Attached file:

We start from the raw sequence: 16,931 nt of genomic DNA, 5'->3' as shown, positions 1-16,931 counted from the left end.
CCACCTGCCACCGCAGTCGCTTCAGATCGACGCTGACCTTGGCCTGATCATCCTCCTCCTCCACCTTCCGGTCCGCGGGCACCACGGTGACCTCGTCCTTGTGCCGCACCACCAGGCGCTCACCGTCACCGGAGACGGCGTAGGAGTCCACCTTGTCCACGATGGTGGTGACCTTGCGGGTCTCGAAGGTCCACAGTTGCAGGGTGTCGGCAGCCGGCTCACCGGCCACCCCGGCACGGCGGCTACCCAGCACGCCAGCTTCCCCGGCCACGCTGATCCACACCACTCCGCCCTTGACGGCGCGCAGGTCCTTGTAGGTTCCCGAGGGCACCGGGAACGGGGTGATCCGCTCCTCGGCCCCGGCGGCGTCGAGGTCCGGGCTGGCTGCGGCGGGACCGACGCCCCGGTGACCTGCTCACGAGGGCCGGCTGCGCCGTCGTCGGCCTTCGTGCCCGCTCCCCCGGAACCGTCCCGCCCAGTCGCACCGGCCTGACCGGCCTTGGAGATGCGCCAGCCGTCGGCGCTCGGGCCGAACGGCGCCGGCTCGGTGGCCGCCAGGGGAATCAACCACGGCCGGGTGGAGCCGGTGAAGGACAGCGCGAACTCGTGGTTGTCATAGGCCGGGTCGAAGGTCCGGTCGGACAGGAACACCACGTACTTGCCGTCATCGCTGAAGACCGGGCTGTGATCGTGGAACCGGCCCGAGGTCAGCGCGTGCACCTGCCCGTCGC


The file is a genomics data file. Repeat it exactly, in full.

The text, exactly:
We start from the raw sequence: 16,931 nt of genomic DNA, 5'->3' as shown, positions 1-16,931 counted from the left end.
CCACCTGCCACCGCAGTCGCTTCAGATCGACGCTGACCTTGGCCTGATCATCCTCCTCCTCCACCTTCCGGTCCGCGGGCACCACGGTGACCTCGTCCTTGTGCCGCACCACCAGGCGCTCACCGTCACCGGAGACGGCGTAGGAGTCCACCTTGTCCACGATGGTGGTGACCTTGCGGGTCTCGAAGGTCCACAGTTGCAGGGTGTCGGCAGCCGGCTCACCGGCCACCCCGGCACGGCGGCTACCCAGCACGCCAGCTTCCCCGGCCACGCTGATCCACACCACTCCGCCCTTGACGGCGCGCAGGTCCTTGTAGGTTCCCGAGGGCACCGGGAACGGGGTGATCCGCTCCTCGGCCCCGGCGGCGTCGAGGTCCGGGCTGGCTGCGGCGGGACCGACGCCCCGGTGACCTGCTCACGAGGGCCGGCTGCGCCGTCGTCGGCCTTCGTGCCCGCTCCCCCGGAACCGTCCCGCCCAGTCGCACCGGCCTGACCGGCCTTGGAGATGCGCCAGCCGTCGGCGCTCGGGCCGAACGGCGCCGGCTCGGTGGCCGCCAGGGGAATCAACCACGGCCGGGTGGAGCCGGTGAAGGACAGCGCGAACTCGTGGTTGTCATAGGCCGGGTCGAAGGTCCGGTCGGACAGGAACACCACGTACTTGCCGTCATCGCTGAAGACCGGGCTGTGATCGTGGAACCGGCCCGAGGTCAGCGCGTGCACCTGCCCGTCGC